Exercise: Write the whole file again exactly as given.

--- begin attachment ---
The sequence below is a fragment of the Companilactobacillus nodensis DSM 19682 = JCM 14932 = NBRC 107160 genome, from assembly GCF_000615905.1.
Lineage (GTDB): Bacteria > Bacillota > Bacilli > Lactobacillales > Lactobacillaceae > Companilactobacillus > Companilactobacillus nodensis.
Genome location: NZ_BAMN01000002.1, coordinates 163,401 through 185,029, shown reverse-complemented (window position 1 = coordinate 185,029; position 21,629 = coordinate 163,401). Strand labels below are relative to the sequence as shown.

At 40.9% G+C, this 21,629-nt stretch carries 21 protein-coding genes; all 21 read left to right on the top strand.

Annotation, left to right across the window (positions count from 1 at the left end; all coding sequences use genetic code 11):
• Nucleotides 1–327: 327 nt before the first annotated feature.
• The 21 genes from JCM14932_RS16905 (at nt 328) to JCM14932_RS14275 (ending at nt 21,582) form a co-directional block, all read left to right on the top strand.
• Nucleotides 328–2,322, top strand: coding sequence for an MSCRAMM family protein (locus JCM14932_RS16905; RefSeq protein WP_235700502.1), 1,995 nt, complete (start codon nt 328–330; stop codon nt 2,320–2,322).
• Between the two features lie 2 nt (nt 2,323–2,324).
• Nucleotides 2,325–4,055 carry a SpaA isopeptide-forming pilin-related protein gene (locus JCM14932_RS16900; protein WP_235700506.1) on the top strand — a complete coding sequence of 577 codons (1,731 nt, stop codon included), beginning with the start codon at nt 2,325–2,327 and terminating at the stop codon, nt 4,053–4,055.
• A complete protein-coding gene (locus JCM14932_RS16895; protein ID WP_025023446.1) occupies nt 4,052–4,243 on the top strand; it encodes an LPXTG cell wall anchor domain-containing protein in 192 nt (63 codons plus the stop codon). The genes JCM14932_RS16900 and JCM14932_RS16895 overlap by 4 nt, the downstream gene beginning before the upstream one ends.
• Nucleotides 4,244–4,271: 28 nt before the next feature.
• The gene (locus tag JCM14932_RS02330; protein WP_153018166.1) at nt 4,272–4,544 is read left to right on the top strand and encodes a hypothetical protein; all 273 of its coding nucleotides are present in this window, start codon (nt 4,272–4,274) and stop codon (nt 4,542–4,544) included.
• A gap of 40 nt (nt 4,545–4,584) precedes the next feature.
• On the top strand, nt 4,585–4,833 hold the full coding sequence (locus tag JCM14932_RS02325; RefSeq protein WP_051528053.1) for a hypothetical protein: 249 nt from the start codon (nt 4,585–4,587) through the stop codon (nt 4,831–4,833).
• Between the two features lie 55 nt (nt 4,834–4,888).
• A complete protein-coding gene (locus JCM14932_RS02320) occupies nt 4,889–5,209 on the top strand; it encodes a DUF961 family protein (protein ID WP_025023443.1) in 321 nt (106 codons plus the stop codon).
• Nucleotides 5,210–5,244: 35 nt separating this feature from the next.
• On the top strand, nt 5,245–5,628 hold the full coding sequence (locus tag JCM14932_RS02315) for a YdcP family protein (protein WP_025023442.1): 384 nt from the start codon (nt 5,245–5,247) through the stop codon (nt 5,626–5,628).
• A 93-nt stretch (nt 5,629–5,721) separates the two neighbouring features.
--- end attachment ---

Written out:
The sequence below is a fragment of the Companilactobacillus nodensis DSM 19682 = JCM 14932 = NBRC 107160 genome, from assembly GCF_000615905.1.
Lineage (GTDB): Bacteria > Bacillota > Bacilli > Lactobacillales > Lactobacillaceae > Companilactobacillus > Companilactobacillus nodensis.
Genome location: NZ_BAMN01000002.1, coordinates 163,401 through 185,029, shown reverse-complemented (window position 1 = coordinate 185,029; position 21,629 = coordinate 163,401). Strand labels below are relative to the sequence as shown.

At 40.9% G+C, this 21,629-nt stretch carries 21 protein-coding genes; all 21 read left to right on the top strand.

Annotation, left to right across the window (positions count from 1 at the left end; all coding sequences use genetic code 11):
• Nucleotides 1–327: 327 nt before the first annotated feature.
• The 21 genes from JCM14932_RS16905 (at nt 328) to JCM14932_RS14275 (ending at nt 21,582) form a co-directional block, all read left to right on the top strand.
• Nucleotides 328–2,322, top strand: coding sequence for an MSCRAMM family protein (locus JCM14932_RS16905; RefSeq protein WP_235700502.1), 1,995 nt, complete (start codon nt 328–330; stop codon nt 2,320–2,322).
• Between the two features lie 2 nt (nt 2,323–2,324).
• Nucleotides 2,325–4,055 carry a SpaA isopeptide-forming pilin-related protein gene (locus JCM14932_RS16900; protein WP_235700506.1) on the top strand — a complete coding sequence of 577 codons (1,731 nt, stop codon included), beginning with the start codon at nt 2,325–2,327 and terminating at the stop codon, nt 4,053–4,055.
• A complete protein-coding gene (locus JCM14932_RS16895; protein ID WP_025023446.1) occupies nt 4,052–4,243 on the top strand; it encodes an LPXTG cell wall anchor domain-containing protein in 192 nt (63 codons plus the stop codon). The genes JCM14932_RS16900 and JCM14932_RS16895 overlap by 4 nt, the downstream gene beginning before the upstream one ends.
• Nucleotides 4,244–4,271: 28 nt before the next feature.
• The gene (locus tag JCM14932_RS02330; protein WP_153018166.1) at nt 4,272–4,544 is read left to right on the top strand and encodes a hypothetical protein; all 273 of its coding nucleotides are present in this window, start codon (nt 4,272–4,274) and stop codon (nt 4,542–4,544) included.
• A gap of 40 nt (nt 4,545–4,584) precedes the next feature.
• On the top strand, nt 4,585–4,833 hold the full coding sequence (locus tag JCM14932_RS02325; RefSeq protein WP_051528053.1) for a hypothetical protein: 249 nt from the start codon (nt 4,585–4,587) through the stop codon (nt 4,831–4,833).
• Between the two features lie 55 nt (nt 4,834–4,888).
• A complete protein-coding gene (locus JCM14932_RS02320) occupies nt 4,889–5,209 on the top strand; it encodes a DUF961 family protein (protein ID WP_025023443.1) in 321 nt (106 codons plus the stop codon).
• Nucleotides 5,210–5,244: 35 nt separating this feature from the next.
• On the top strand, nt 5,245–5,628 hold the full coding sequence (locus tag JCM14932_RS02315) for a YdcP family protein (protein WP_025023442.1): 384 nt from the start codon (nt 5,245–5,247) through the stop codon (nt 5,626–5,628).
• A 93-nt stretch (nt 5,629–5,721) separates the two neighbouring features.